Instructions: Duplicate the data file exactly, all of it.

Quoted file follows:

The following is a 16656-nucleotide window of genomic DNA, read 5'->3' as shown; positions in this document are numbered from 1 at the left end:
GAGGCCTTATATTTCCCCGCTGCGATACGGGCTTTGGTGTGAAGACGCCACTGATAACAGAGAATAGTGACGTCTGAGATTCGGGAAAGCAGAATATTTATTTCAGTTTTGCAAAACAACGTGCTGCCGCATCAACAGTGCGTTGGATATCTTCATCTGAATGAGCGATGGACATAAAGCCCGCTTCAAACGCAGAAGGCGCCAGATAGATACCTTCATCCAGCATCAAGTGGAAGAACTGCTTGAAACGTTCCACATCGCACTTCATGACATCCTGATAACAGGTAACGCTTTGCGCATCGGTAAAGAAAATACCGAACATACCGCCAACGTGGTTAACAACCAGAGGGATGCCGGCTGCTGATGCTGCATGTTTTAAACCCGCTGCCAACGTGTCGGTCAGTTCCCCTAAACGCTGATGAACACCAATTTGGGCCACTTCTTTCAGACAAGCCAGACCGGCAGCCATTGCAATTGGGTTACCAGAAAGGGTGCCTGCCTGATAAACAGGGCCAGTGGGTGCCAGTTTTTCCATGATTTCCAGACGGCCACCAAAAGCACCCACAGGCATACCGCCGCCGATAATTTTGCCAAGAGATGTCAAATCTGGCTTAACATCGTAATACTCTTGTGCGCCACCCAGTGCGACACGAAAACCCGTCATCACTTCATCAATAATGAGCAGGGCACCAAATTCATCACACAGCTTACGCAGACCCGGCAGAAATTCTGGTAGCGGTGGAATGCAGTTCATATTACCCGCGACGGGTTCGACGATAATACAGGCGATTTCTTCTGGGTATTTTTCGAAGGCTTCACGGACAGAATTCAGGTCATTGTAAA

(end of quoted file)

The following is a 16656-nucleotide window of genomic DNA, read 5'->3' as shown; positions in this document are numbered from 1 at the left end:
GAGGCCTTATATTTCCCCGCTGCGATACGGGCTTTGGTGTGAAGACGCCACTGATAACAGAGAATAGTGACGTCTGAGATTCGGGAAAGCAGAATATTTATTTCAGTTTTGCAAAACAACGTGCTGCCGCATCAACAGTGCGTTGGATATCTTCATCTGAATGAGCGATGGACATAAAGCCCGCTTCAAACGCAGAAGGCGCCAGATAGATACCTTCATCCAGCATCAAGTGGAAGAACTGCTTGAAACGTTCCACATCGCACTTCATGACATCCTGATAACAGGTAACGCTTTGCGCATCGGTAAAGAAAATACCGAACATACCGCCAACGTGGTTAACAACCAGAGGGATGCCGGCTGCTGATGCTGCATGTTTTAAACCCGCTGCCAACGTGTCGGTCAGTTCCCCTAAACGCTGATGAACACCAATTTGGGCCACTTCTTTCAGACAAGCCAGACCGGCAGCCATTGCAATTGGGTTACCAGAAAGGGTGCCTGCCTGATAAACAGGGCCAGTGGGTGCCAGTTTTTCCATGATTTCCAGACGGCCACCAAAAGCACCCACAGGCATACCGCCGCCGATAATTTTGCCAAGAGATGTCAAATCTGGCTTAACATCGTAATACTCTTGTGCGCCACCCAGTGCGACACGAAAACCCGTCATCACTTCATCAATAATGAGCAGGGCACCAAATTCATCACACAGCTTACGCAGACCCGGCAGAAATTCTGGTAGCGGTGGAATGCAGTTCATATTACCCGCGACGGGTTCGACGATAATACAGGCGATTTCTTCTGGGTATTTTTCGAAGGCTTCACGGACAGAATTCAGGTCATTGTAAA